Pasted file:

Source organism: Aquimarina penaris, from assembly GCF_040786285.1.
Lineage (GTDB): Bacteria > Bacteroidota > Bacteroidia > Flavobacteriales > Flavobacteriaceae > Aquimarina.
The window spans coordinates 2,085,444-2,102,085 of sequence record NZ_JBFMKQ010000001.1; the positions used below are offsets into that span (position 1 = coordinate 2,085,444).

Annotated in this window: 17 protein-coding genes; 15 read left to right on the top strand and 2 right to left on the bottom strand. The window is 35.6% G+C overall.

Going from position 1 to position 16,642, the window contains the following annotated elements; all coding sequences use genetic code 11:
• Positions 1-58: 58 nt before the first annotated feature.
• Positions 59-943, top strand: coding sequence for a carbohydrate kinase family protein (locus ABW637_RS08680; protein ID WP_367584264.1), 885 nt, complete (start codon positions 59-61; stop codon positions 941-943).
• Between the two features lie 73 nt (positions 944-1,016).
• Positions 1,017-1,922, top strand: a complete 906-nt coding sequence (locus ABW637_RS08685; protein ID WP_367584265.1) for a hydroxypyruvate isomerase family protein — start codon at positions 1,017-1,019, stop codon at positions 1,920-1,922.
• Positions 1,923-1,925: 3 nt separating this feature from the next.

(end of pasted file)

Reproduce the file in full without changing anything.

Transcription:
Source organism: Aquimarina penaris, from assembly GCF_040786285.1.
Lineage (GTDB): Bacteria > Bacteroidota > Bacteroidia > Flavobacteriales > Flavobacteriaceae > Aquimarina.
The window spans coordinates 2,085,444-2,102,085 of sequence record NZ_JBFMKQ010000001.1; the positions used below are offsets into that span (position 1 = coordinate 2,085,444).

Annotated in this window: 17 protein-coding genes; 15 read left to right on the top strand and 2 right to left on the bottom strand. The window is 35.6% G+C overall.

Going from position 1 to position 16,642, the window contains the following annotated elements; all coding sequences use genetic code 11:
• Positions 1-58: 58 nt before the first annotated feature.
• Positions 59-943, top strand: coding sequence for a carbohydrate kinase family protein (locus ABW637_RS08680; protein ID WP_367584264.1), 885 nt, complete (start codon positions 59-61; stop codon positions 941-943).
• Between the two features lie 73 nt (positions 944-1,016).
• Positions 1,017-1,922, top strand: a complete 906-nt coding sequence (locus ABW637_RS08685; protein ID WP_367584265.1) for a hydroxypyruvate isomerase family protein — start codon at positions 1,017-1,019, stop codon at positions 1,920-1,922.
• Positions 1,923-1,925: 3 nt separating this feature from the next.